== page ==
By Lisa An
I have small, slanted, squinty, almond-shaped eyes. They’re Asian eyes and I like them. Most non-Asian have double eyelids but many Asians like me don’t. I have a single eyelid so I don’t wear eye make-up because there’s almost nowhere to put it.
My Korean friend Ji-Young Moon has big, round eyes, with a double eyelid. She wears eyeliner and eye shadow but that wasn’t always so. I shudder to think of what she went through to make her eyes look like that. Ji-Young Moon had her eyelids enhanced when she was 13 years old and still lived in Korea. She was encouraged by her mother to get double-eyelid surgery and her mom pestered until she finally agreed. According to JI-Young, the procedure was the most painful thing she has ever experienced. Back then, local anesthetic wasn’t commonly used.
“They made me sit in a chair while the doctor stitched my eye to make the crease. I was crying the whole time because the doctor didn’t give me anything to stop the pain. My mother was beside me the whole time and kept telling me, ‘It’s oaky, it’s almost over.’ The nurse had to keep dapping ant my eyes to remove the tears and blood so the doctor could continue the operation.”
Although Ji-Young likes the results of her operation she wouldn’t undergo the surgery again. “Once was enough for me. It hurt too much for me to do it again.”
Another friend of mine, Julia Lee, also had her eyes enhanced. Like Ji-Young, she had her eyes done in Korea. Fortunately, she had local anesthetic given to her when she had the operation but injecting the anesthetic hurt almost as much as the surgery itself. The doctor froze the eyelid with one needled in each eyelid and one in each eyeball. When her cousin — waiting in another room to undergo the surgery herself — heard the screams she decided not to undergo the surgery after all. “My mother didn’t like the look of small eyes so my cousin recommended me to a doctor. But after she heard me, she decided not to do the surgery.”
While surgery is the most painful part of the process, recovery isn’t easy either. The new crease needs months to settle so patients must take care of their eyes to prevent swelling. One eye looked fine but the other eye had a scar above the eyelid. So Julia chose to undergo surgery again to correct the mistake.
The procedure has benefited form medical advancements. According to Dr. Joseph Wong, president of the Canadian Academy of Plastic and Reconstructive Surgery, double eyelid surgery — medically known as blepharoplasty — is now always performed with local anesthetic. He says the operation itself causes no pain and only takes 45 minutes to perform. “There are basically two ways of doing a double eyelid surgery. One is called the stitch technique. You use permanent nylon sutures inserted inside and outside the eyelid. This procedure leaves no scars. That is suitable for certain candidates, like thinner eyelids and those who don’t have a lot of thick skin or muscle. This is the ideal procedure. The second procedure is probably more common. It’s to form an incision on the eyelid over the proposed crease so that when the incision is made the crease is hidden so you can’t see the scar. This procedure is done with a laser or a scalpel. With the external approach one is able to remove excessive skin, fat and muscle. It allows one to have more leeway to get better results.”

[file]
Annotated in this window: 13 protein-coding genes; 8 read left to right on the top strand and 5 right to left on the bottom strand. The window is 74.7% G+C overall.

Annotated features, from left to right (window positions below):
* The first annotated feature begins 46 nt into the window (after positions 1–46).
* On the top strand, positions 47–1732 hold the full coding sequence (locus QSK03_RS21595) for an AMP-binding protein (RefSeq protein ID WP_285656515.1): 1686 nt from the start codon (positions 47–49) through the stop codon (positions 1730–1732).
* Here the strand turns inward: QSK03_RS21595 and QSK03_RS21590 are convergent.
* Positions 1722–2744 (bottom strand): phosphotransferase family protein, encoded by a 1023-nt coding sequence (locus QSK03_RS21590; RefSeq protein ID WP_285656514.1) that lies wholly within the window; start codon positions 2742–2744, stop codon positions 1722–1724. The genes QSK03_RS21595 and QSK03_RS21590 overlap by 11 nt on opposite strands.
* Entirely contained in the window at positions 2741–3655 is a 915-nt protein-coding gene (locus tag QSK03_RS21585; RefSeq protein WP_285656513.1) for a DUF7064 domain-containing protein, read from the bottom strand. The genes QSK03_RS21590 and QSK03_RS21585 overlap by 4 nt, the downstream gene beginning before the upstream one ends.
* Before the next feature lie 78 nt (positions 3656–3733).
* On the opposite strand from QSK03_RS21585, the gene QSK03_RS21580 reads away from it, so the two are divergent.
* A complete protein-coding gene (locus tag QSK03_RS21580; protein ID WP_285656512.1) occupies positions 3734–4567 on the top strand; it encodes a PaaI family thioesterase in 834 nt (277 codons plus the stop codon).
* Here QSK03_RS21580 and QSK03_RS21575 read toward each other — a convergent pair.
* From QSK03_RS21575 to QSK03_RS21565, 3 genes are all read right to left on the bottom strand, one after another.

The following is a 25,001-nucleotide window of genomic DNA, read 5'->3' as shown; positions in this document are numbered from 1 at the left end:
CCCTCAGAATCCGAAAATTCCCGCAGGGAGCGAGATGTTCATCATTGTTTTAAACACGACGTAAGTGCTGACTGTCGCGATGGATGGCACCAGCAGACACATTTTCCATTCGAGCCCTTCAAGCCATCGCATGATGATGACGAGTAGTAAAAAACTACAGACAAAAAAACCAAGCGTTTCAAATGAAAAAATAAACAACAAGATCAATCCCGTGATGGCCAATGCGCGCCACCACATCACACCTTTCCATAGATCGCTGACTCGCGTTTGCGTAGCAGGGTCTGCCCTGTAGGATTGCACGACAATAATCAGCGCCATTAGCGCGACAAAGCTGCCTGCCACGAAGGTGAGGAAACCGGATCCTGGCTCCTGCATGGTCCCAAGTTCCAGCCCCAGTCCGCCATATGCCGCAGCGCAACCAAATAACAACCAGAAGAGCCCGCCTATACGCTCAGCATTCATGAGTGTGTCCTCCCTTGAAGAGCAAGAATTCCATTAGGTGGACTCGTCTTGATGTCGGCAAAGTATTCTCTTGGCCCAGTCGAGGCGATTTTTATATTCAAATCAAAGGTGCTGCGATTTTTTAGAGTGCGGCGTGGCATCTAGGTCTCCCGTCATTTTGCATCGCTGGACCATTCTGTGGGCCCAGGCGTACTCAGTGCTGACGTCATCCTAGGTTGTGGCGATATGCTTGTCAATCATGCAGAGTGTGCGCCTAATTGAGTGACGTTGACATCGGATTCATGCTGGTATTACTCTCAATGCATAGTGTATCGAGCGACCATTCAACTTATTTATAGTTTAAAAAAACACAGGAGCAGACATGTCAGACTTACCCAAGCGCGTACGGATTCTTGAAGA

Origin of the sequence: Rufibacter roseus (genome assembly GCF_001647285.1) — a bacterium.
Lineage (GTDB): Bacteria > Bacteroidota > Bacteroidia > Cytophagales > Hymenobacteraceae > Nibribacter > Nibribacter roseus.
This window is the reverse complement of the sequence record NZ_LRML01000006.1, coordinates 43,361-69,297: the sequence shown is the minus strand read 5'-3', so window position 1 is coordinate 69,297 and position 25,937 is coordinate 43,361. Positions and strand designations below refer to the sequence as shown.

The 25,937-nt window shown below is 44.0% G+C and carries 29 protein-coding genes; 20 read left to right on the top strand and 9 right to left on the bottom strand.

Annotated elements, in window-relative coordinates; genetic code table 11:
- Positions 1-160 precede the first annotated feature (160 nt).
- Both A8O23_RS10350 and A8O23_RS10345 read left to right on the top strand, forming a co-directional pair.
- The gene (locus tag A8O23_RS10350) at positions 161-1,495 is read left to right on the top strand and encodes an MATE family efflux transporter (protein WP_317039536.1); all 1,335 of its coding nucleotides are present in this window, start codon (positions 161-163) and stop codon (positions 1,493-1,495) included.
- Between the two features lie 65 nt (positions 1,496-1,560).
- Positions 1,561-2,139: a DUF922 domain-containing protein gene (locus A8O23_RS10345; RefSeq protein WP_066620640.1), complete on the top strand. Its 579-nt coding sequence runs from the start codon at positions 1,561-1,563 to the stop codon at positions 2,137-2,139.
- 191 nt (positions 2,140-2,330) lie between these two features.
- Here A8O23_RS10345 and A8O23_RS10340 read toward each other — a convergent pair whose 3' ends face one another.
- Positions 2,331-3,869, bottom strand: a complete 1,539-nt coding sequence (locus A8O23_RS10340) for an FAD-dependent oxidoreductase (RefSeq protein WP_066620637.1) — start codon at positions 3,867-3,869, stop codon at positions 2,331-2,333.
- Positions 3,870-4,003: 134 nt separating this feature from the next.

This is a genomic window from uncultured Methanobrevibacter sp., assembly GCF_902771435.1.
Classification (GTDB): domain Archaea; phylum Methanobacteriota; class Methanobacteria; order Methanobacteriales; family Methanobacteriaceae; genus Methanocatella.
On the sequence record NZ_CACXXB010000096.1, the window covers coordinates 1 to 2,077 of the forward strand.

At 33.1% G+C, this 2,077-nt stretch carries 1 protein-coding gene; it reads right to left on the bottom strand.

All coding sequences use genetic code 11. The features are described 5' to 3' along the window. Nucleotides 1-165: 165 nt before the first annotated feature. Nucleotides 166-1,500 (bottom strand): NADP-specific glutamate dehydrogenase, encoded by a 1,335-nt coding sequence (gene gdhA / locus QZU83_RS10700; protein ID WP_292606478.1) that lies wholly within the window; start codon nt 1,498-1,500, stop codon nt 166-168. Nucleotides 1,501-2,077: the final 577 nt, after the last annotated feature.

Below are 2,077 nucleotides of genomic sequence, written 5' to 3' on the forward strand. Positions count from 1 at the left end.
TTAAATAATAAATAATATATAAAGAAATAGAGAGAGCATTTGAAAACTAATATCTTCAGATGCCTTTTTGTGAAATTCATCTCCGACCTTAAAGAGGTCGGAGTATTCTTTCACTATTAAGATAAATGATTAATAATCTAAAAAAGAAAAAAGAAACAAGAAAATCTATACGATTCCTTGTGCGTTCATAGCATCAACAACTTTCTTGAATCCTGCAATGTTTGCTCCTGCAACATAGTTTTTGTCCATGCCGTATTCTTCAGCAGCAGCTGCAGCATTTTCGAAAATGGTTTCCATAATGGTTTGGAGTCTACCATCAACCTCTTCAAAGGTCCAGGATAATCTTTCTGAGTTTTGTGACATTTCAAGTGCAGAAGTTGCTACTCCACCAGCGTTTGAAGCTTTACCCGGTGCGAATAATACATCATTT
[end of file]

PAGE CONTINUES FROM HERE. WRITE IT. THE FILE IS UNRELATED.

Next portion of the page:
Dr. Wong admits the procedure is favoured by Asian females but surprisingly more Asian males are undergoing the operation. “In the past, the ratio of females to males getting the operation was 10 to one. Now, the ratio is more like three to one.”
I was about 16 years old when I first heard about the surgical procedure. I can relate to the desire to have bigger eyes but I’m against the surgery. To me, getting double eyelid is an attempt to assimilate. It’s a way to look more like on-Asians. I like the exotic look of Asian eyes; it makes us look unique. We have small eyes. So what? We should be proud of our differences and not so concerned with having the big doe-eyes.
Dr. Wong disputes my theory that Asians undergo the surgery to look more “Westernized.” The main reason Asians get procedure done is to make their eyes more appealing by creating the illusion of bigger eyes and to create a platform for eye make-up, he says. But even his web site promotes a procedure he calls the “Westernization operation,” which creates the double eyelid and makes the eyes more round.
I admit there are benefits to having the operation. Looking at before and after pictures of people who had the surgery, I can sometimes see a definite improvement in their appearances. I’m often frustrated with my limited choices of make-up. But any surgery is risky, especially if the canvas is my face. Just ask my friend Julia about the possibilities of the procedure getting screwed up. And it’s expensive. The price ranges between $1,200 and $2,000 and OHIP doesn’t cover one cent of it.
I think I’ll keep my small, slanted, squinty, almond-shaped, beautiful, Asian eyes.